Talking About Vibrators for Menopause with Your Partner

By Susan LaScala Wood • Published 12/4/2023

Medically Reviewed by Dr. Shannon Chavez, PsyD, CST

a couple smiling and talking about using a vibrator for menopause to spice up their sex life

When it comes to sex during menopause, even when our head is saying “yes, yes, yes”, our vagina may be saying “no, no, no”. And we all know the probable cause: estrogen. Or rather, the lack of it. Because as we lose estrogen, we also lose vaginal moisture, lubrication, and elasticity. The vagina may also become tighter around the opening, causing pain, burning, and soreness. Plus (yes, there’s more) it’s also common for people who are peri- or menopausal to develop atrophic vaginitis, where inflammation and irritation of the vagina can cause penetration to be really painful, and some people experience tearing and bleeding. Is it any wonder so many of us who are going through “the change” lose our enthusiasm for sex? (Hint: There are other reasons, but that’s the topic for another article).

The good news is there are things that can help us get our sex lives back where we want them — whatever that looks like for you. One effective approach is the vibrator. While the word alone might illicit a shy giggle for some, make no mistake, a vibrator is a great tool that may help people with sexual challenges, including those going through menopause. And technology and design have come a long way, designing more specifically for female anatomy and pleasure, and including technology capabilities like Bluetooth®.

a couple communicates about exploring the use of a vibrator for menopause to improve the woman's sexual arousal

Vibrators help promote arousal, which then increases blood flow to the genital area and help increase lubrication and reduce tension and discomfort by relaxing the pelvic floor. If orgasm is a goal of yours, a vibrator (because it pulses and vibrates) can help with reaching an orgasm and clitoral stimulation. This is especially important, as only 18% of females can orgasm through penetration alone.

Only 18% of women can orgasm through penetration alone.

As we age, the need for vibration as part of arousal and orgasm becomes more necessary. When the vaginal lining is more lubricated, sex can become a lot more pleasurable.

Tips for talking to your partner about vibrators

While you may have used a vibrator on your own (more than half of us have!), how do you introduce it into your bedroom with your partner? Whether you’re in a newer relationship, or have been together for years, introducing the use of a vibrator may bring up some uncomfortable feelings for your partner. So, to help eliminate any misunderstandings, here are a few tips:

  • Consider your timing. It might seem counterintuitive, but it can be much easier to talk about sex when you’re not being sexual. Both parties may be in a different mental or emotional state before, during, or after sex and that’s not the best time to bring some changes. In addition, instead of launching into the conversation, ask when a good time for them would be to chat about this. Find a time of day when you’re both sitting down and relaxing — maybe having your coffee in the morning or relaxing after dinner.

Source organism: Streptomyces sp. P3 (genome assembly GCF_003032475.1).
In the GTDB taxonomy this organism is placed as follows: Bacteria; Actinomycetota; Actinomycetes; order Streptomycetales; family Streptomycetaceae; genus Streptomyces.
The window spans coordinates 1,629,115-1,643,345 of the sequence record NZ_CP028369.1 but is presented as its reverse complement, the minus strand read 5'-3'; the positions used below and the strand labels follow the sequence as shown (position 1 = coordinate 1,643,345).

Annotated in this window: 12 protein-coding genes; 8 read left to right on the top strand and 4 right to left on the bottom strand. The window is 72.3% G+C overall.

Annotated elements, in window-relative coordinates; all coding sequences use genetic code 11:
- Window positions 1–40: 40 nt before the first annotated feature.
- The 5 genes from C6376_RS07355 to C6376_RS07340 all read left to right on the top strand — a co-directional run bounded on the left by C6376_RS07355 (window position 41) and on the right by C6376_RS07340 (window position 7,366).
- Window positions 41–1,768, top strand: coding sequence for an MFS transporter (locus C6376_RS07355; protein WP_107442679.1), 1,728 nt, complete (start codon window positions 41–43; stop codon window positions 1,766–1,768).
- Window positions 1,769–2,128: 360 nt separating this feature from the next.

• Introduce the conversation before you introduce a new sex toy. Let them know about the changes your body is going through and how you think a vibrator could help. It may help to keep the conversation focused what you want to add to your sex life, rather than on anything that might be missing. At the end of the day (or the romantic evening), it’s not only about getting closer to orgasm but also getting closer to each other.
  • Do the research, together online or even in-store. Before long, you’ll probably find yourself having fun not just thinking about your own needs but your partner’s, too. And along the way, you’ll learn more about each other's desires. Plus, all this talk about sex toys can help diffuse any awkwardness that may happen when they appear in your bedroom. In addition, there are so many different types of vibrators that you can have fun figuring out which ones will work best for both of you.
woman holding a cup in her hand is thinking about how to introduce a new sex toy to her partner

  • Get to know your vibrator, alone. The more comfortable you are with how it works — and works best for you – the more comfortable you’ll be using it with your partner. Play with settings, explore your body, and learn how to care for, clean, and store it.
  • Find your groove. It’s possible that it’s been a while since the two of you have changed things up in the bedroom. So, just as you’re getting used to some of the changes that are happening with your body, it’s important to take time with any changes happening in your sexual relationship too. For this reason, it might be a good idea to start slow and simple. Keep communicating with your partner about you’re feeling, what feels good, and which direction you’d like your sexual relationship to take.

In addition to vibrators, many people also enjoy trying different types of lube as they explore this new phase with their partner. Just be sure to use a lube that is safe for use with whatever material your vibrator is made of. Be sure to read and follow the product label for the vibrator and any lube you choose to use.

With so many different options out there for you and your partner to explore, there’s no excuse for menopause to keep you from experiencing better-than-ever sex.

Last Updated 2/15/2024



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